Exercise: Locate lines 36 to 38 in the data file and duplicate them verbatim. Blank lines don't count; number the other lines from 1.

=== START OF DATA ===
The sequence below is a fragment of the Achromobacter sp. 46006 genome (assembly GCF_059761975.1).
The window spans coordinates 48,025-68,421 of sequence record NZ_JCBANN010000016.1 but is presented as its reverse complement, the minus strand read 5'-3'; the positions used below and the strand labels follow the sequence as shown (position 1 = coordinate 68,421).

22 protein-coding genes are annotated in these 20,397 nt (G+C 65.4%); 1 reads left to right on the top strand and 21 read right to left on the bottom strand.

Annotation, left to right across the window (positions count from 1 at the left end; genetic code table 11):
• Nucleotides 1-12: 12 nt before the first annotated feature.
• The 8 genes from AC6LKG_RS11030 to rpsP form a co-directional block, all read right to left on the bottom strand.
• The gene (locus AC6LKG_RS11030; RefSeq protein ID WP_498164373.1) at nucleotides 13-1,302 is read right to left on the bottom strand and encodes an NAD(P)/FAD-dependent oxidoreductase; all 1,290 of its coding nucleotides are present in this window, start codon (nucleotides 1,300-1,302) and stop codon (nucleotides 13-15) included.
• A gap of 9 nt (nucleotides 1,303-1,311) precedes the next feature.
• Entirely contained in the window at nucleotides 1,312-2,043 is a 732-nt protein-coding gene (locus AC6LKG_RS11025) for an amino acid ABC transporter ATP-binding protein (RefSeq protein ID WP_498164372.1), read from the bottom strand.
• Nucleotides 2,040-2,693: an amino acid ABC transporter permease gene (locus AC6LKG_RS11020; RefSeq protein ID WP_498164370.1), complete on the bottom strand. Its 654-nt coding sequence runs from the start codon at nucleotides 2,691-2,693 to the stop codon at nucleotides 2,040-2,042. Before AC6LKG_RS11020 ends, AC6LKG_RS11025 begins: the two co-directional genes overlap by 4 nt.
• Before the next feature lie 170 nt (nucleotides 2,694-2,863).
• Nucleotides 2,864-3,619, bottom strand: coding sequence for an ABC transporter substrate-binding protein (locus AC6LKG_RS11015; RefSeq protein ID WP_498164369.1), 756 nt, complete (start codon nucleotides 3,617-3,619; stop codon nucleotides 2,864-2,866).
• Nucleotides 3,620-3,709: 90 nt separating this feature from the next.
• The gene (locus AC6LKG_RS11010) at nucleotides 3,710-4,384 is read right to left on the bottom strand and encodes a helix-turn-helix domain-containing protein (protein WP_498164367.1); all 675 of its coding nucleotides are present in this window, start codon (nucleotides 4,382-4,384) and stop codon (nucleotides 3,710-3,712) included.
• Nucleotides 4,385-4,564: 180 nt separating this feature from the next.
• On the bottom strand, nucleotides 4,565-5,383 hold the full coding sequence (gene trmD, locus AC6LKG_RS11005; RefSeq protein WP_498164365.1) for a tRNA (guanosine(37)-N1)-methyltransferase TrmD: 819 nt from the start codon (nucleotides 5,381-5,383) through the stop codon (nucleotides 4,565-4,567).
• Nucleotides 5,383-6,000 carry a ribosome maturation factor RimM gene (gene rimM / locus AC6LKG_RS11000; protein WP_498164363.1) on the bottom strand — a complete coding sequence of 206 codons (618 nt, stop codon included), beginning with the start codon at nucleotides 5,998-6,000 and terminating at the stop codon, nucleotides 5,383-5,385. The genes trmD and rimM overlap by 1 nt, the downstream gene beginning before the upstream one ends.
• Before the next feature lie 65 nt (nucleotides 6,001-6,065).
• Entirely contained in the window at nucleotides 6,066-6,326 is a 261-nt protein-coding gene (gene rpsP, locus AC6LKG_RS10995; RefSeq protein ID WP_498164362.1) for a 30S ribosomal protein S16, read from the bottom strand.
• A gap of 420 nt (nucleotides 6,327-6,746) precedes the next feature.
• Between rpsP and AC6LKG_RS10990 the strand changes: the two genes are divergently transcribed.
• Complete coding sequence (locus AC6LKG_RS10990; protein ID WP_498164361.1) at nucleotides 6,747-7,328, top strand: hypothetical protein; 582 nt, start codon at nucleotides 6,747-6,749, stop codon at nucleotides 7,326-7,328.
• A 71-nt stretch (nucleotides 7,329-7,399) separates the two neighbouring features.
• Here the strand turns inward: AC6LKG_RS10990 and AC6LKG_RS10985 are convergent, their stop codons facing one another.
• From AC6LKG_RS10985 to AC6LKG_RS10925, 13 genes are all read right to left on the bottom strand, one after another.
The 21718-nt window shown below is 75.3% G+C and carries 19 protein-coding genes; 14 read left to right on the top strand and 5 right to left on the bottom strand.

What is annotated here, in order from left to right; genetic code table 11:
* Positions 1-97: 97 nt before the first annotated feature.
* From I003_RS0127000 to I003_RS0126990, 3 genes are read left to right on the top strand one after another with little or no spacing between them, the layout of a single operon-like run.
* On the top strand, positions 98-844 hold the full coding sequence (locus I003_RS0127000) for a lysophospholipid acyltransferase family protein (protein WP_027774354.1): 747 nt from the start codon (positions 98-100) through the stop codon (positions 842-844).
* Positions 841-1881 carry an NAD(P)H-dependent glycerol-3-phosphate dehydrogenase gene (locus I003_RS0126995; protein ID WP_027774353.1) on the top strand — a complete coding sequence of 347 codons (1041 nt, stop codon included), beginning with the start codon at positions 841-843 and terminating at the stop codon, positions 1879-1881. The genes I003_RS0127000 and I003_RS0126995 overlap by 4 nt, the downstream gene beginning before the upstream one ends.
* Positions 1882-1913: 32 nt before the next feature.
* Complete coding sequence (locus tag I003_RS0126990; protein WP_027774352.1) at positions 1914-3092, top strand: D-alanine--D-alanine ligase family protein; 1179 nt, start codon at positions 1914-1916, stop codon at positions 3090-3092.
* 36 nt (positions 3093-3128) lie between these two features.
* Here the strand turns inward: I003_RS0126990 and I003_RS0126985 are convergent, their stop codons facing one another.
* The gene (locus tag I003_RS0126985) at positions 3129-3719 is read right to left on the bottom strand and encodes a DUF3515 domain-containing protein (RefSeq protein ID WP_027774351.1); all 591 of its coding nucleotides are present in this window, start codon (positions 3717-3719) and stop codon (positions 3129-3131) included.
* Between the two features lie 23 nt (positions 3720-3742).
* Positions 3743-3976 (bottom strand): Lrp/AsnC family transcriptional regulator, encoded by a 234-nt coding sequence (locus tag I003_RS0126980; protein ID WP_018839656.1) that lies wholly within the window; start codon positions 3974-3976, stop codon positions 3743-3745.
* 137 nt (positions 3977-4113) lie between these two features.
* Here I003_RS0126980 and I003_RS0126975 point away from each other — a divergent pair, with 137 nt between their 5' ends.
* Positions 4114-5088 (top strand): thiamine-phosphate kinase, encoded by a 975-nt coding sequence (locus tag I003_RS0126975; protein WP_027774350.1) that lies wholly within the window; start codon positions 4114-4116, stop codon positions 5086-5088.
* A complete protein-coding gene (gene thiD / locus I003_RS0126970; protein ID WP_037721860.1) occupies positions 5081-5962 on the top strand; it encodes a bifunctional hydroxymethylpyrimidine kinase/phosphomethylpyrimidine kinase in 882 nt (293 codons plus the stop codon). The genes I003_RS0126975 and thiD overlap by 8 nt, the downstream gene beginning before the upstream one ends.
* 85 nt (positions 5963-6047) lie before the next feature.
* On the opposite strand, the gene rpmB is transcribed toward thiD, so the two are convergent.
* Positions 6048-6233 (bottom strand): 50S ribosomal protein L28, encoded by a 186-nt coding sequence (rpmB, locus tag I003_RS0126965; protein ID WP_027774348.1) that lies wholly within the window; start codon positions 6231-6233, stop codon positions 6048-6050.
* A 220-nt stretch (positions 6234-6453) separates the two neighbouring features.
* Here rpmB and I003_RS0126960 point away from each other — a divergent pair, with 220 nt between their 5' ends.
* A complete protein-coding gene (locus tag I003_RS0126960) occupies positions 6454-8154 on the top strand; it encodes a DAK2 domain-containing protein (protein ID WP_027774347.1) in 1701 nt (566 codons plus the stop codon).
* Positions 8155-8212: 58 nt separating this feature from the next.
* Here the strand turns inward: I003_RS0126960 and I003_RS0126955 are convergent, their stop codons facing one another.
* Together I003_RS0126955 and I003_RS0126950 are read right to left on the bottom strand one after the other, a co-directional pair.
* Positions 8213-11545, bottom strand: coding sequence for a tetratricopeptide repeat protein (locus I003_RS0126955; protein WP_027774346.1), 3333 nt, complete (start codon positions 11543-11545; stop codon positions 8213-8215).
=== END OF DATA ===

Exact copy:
* The gene (locus tag I003_RS0126985) at positions 3129-3719 is read right to left on the bottom strand and encodes a DUF3515 domain-containing protein (RefSeq protein ID WP_027774351.1); all 591 of its coding nucleotides are present in this window, start codon (positions 3717-3719) and stop codon (positions 3129-3131) included.
* Between the two features lie 23 nt (positions 3720-3742).
* Positions 3743-3976 (bottom strand): Lrp/AsnC family transcriptional regulator, encoded by a 234-nt coding sequence (locus tag I003_RS0126980; protein ID WP_018839656.1) that lies wholly within the window; start codon positions 3974-3976, stop codon positions 3743-3745.